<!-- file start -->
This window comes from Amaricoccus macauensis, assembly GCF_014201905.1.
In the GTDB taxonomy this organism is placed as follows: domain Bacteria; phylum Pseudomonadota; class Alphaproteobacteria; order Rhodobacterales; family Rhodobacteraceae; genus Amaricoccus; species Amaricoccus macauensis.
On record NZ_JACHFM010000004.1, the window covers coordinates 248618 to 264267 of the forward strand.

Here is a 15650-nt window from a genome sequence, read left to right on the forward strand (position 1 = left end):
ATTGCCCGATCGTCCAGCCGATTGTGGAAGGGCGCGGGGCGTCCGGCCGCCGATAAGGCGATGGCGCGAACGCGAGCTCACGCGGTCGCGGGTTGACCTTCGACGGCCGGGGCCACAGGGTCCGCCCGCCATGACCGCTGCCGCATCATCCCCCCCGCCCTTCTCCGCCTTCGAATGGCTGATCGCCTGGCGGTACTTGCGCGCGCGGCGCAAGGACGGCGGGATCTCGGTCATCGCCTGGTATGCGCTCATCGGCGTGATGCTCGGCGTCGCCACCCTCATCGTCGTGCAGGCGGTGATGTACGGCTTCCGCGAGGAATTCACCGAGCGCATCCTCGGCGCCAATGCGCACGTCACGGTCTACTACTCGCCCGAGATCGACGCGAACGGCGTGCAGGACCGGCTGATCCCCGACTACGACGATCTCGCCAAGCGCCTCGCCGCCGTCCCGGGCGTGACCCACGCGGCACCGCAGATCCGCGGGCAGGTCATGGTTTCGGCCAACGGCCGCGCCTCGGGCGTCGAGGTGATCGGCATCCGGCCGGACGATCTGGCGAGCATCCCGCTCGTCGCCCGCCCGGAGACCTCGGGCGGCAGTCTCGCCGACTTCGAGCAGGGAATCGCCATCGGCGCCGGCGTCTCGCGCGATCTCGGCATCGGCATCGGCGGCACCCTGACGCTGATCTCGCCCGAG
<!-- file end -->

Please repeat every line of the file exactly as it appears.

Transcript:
This window comes from Amaricoccus macauensis, assembly GCF_014201905.1.
In the GTDB taxonomy this organism is placed as follows: domain Bacteria; phylum Pseudomonadota; class Alphaproteobacteria; order Rhodobacterales; family Rhodobacteraceae; genus Amaricoccus; species Amaricoccus macauensis.
On record NZ_JACHFM010000004.1, the window covers coordinates 248618 to 264267 of the forward strand.

Here is a 15650-nt window from a genome sequence, read left to right on the forward strand (position 1 = left end):
ATTGCCCGATCGTCCAGCCGATTGTGGAAGGGCGCGGGGCGTCCGGCCGCCGATAAGGCGATGGCGCGAACGCGAGCTCACGCGGTCGCGGGTTGACCTTCGACGGCCGGGGCCACAGGGTCCGCCCGCCATGACCGCTGCCGCATCATCCCCCCCGCCCTTCTCCGCCTTCGAATGGCTGATCGCCTGGCGGTACTTGCGCGCGCGGCGCAAGGACGGCGGGATCTCGGTCATCGCCTGGTATGCGCTCATCGGCGTGATGCTCGGCGTCGCCACCCTCATCGTCGTGCAGGCGGTGATGTACGGCTTCCGCGAGGAATTCACCGAGCGCATCCTCGGCGCCAATGCGCACGTCACGGTCTACTACTCGCCCGAGATCGACGCGAACGGCGTGCAGGACCGGCTGATCCCCGACTACGACGATCTCGCCAAGCGCCTCGCCGCCGTCCCGGGCGTGACCCACGCGGCACCGCAGATCCGCGGGCAGGTCATGGTTTCGGCCAACGGCCGCGCCTCGGGCGTCGAGGTGATCGGCATCCGGCCGGACGATCTGGCGAGCATCCCGCTCGTCGCCCGCCCGGAGACCTCGGGCGGCAGTCTCGCCGACTTCGAGCAGGGAATCGCCATCGGCGCCGGCGTCTCGCGCGATCTCGGCATCGGCATCGGCGGCACCCTGACGCTGATCTCGCCCGAG